It is ironic today, to see black and Asian businessmen who are willing to contract slave labor in third world nations. The facts are out there: children work twelve hours a day in hazardous conditions for little pay. It is ironic, because both blacks and Asians were once slaves in this country, yet today they participate in the slavery that destroyed their people. The face of authority always changes, but the trends of authority are never absent. The United States, for instance, has a long, dark history, of manipulating international laws, subverting revolutionaries who are overthrowing a dictator, or setting up slave labor in third world countries. Again, the irony is still painfully present: the United States was formed by a cluster of colonies that believed in the idea that people have a right to govern themselves. America's involvement in Vietnam, for example, was solely to prevent the popular Democratic uprising. Perhaps centuries worth of infertile soil and millions of dead people was America's plan. I watch these societies today with pain, as everyone is induced by the hypnotic glare of the establishment's propaganda, through television, radio, and all media.
The newest Iraq War produced for us pictures and photographs of US soldiers torturing prisoners. It was widely known and understood by almost all individuals of the press and government, but they both refused to let the media channels distribute the information. It wasn't until the photographs were distributed that the government needed to take action, "on this horrible thing which we could never have imagined." The words faintly remind us of commanders finally believing the stories of Nazi war crimes only when they crossed the border in to the country. All of a sudden, the world was stricken with the tragedy... despite the decades of information given to authorities and the press in other countries. I'm sure our leaders were thinking more of the interest rates of the debt Germany had incurred; their interest was profit, not any incidental cost of human lives in slave camps. In our world's political scene, we find factories operated by slave labor and producing American commodities, and in every case, there is always a tyrannical government, supporting foreign investors and oppressing its own people. The actions of Nazi Germany come to mind. The German Holocaust is over, that is true, but there are at least a hundred situations in the world right now where the same thing is happening. Instead of taking the complacent posture of ignoring this dreadful mess, the United States government has actively sought to maintain and stabilize the international situation.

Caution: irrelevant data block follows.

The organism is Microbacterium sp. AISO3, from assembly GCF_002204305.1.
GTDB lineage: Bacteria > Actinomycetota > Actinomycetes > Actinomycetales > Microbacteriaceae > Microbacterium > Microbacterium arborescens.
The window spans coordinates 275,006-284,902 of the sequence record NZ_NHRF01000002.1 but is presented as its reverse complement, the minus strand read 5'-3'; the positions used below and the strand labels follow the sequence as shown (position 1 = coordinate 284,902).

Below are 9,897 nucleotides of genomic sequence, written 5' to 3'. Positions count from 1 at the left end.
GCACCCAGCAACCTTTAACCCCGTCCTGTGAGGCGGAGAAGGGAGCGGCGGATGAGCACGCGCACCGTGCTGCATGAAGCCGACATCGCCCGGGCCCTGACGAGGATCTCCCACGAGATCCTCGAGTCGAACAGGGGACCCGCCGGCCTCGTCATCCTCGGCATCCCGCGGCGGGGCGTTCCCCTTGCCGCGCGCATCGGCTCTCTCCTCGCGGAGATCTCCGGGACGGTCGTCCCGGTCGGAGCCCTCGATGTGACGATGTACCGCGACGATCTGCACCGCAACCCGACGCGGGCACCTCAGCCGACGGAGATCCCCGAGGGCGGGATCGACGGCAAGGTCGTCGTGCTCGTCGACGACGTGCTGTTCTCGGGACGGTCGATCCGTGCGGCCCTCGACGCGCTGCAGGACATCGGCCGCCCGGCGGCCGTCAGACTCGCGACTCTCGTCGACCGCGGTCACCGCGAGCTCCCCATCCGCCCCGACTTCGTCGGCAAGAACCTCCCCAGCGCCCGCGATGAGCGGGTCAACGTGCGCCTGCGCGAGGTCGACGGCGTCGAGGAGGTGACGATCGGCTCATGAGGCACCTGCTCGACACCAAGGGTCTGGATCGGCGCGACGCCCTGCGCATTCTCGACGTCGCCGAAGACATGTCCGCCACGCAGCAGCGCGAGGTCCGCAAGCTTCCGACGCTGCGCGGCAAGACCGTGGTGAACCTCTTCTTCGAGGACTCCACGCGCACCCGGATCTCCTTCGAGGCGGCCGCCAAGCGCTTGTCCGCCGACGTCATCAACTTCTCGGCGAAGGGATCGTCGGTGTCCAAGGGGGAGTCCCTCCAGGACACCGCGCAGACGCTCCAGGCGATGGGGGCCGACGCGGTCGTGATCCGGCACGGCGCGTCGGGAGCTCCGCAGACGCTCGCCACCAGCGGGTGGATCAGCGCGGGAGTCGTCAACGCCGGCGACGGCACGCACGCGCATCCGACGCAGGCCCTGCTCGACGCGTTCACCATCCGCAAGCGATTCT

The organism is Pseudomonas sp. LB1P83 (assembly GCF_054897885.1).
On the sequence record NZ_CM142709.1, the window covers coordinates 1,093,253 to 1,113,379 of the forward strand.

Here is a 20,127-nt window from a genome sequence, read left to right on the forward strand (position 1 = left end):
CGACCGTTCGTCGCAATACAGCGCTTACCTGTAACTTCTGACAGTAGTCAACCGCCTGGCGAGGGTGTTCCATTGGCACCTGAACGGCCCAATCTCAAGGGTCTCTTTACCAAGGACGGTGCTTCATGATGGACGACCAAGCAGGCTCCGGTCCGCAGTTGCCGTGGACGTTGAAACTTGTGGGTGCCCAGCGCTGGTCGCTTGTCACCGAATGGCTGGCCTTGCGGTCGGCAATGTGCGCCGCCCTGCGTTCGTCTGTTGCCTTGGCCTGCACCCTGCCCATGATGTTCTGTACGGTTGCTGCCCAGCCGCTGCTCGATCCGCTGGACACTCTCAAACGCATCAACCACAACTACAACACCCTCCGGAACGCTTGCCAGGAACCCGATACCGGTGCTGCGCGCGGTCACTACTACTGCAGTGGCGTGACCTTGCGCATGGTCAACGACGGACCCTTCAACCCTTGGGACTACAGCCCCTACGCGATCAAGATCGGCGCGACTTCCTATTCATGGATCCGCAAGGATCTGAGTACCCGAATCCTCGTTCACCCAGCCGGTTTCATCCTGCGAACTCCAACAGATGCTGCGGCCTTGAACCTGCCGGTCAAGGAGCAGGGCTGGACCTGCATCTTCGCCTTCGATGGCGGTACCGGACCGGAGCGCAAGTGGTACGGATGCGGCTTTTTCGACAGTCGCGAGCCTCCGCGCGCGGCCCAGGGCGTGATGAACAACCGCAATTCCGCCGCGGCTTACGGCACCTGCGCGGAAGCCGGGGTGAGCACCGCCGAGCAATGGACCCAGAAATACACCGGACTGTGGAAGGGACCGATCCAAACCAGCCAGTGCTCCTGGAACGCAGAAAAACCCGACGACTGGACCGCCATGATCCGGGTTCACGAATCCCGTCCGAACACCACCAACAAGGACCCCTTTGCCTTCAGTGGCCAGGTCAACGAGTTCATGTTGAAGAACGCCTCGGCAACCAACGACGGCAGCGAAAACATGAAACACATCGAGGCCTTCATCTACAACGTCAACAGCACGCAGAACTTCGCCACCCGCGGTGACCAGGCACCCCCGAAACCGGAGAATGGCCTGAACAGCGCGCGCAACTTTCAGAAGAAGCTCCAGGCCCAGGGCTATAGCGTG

Our nation's culture is so adamantly moved by the plight of the Jews in the concentration camps, yet our people turn a blind eye to the same people today that are in the same condition of slavery. Perhaps being Jewish is a requirement for sympathy. People often quote the "six million Jews" statistic, but nobody quotes the "over twenty five million human deaths" statistic of the Third Reich. I don't think I'm confused and I don't think I'm misunderstanding the situation. I know the facts. Whenever the gods of media publish any comedy with any slight relation to the Holocaust, they always present a disclaimer that they do not wish to offend anyone or cause distress to families that may have been in the Holocaust. Without any sense of irony, any second glance, they will stream in to commercials that advertise products made in slave labor camps. The discipline of the overseers at these third world country factories does not differ greatly from the discipline that the Reich's slave masters held. Why would the established authority of America condemn the persecution of minorities in an oppressive, totalitarian government, but at the same time, ignore the widespread slavery throughout the world? American culture and society, which is hopelessly intertwined with authority and the state, allows us to create these contradictions. The American CEO today looks back to Auschwitz and tells us that it is a great crime against humanity. But, he continues, "The slave camps the Reich created in Poland and France are admirable methods of outsourcing labor; we should hope to emulate them in our plan of a globalized economy."
The greatest irony of our world is that we will curse anyone who wants to enslave another man for his race, but we praise those who enslave another man because of his class. America, the state, looks down on any culture that would put forced labor on a person because of their racial background. But when any entire people are put in slavery to create products for Western civilization, words like "rugged individualism" and "free trade" are used as a defense. Millions of Americans continue shopping at Walmart, Niketown, and the other retailers. The crowd mentality survives. The masters of all publishing houses keep the people from knowing the truth. Everyone proceeds on the same grounds, as blind, ignorant, and apathetic as the rest. Here is the cost of profit... real Democracy, where the people are given the light of truth and a conscientious education. Autonomy, rule of the people and for the people, is the first casualty in the system of Capitalism.
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ABOUT THE AUTHOR
Punkerslut (or Andy Carloff) has been writing essays and poetry on social issues which have caught his attention for several years. His website www.punkerslut.com provides a complete list of all of these writings. His life experience includes homelessness, squating in New Orleans and LA, dropping out of high school, getting expelled from college for "subversive activities," and a myriad of other revolutionary actions.